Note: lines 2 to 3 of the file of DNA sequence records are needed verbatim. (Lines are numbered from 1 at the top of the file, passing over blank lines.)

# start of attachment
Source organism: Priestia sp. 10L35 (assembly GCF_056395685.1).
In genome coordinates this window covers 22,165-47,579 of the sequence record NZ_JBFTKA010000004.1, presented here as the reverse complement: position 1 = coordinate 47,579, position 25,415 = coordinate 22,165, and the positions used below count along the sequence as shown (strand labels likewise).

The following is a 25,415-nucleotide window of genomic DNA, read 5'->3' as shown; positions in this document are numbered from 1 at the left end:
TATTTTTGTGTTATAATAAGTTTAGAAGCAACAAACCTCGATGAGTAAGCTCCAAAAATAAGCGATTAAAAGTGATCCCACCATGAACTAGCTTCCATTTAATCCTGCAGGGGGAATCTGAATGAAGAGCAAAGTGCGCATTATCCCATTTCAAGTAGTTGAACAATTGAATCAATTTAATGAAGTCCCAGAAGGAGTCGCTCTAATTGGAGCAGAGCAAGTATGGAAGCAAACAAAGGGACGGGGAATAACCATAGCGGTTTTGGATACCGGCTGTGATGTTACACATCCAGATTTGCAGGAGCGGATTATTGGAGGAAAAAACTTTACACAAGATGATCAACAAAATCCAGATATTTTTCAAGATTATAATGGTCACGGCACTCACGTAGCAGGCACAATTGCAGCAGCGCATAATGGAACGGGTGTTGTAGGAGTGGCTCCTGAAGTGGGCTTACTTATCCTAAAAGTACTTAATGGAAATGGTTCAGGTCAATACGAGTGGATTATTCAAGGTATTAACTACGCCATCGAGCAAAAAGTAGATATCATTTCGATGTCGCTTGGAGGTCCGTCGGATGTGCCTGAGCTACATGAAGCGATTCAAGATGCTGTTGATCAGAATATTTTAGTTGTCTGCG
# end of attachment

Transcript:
In genome coordinates this window covers 22,165-47,579 of the sequence record NZ_JBFTKA010000004.1, presented here as the reverse complement: position 1 = coordinate 47,579, position 25,415 = coordinate 22,165, and the positions used below count along the sequence as shown (strand labels likewise).

The following is a 25,415-nucleotide window of genomic DNA, read 5'->3' as shown; positions in this document are numbered from 1 at the left end: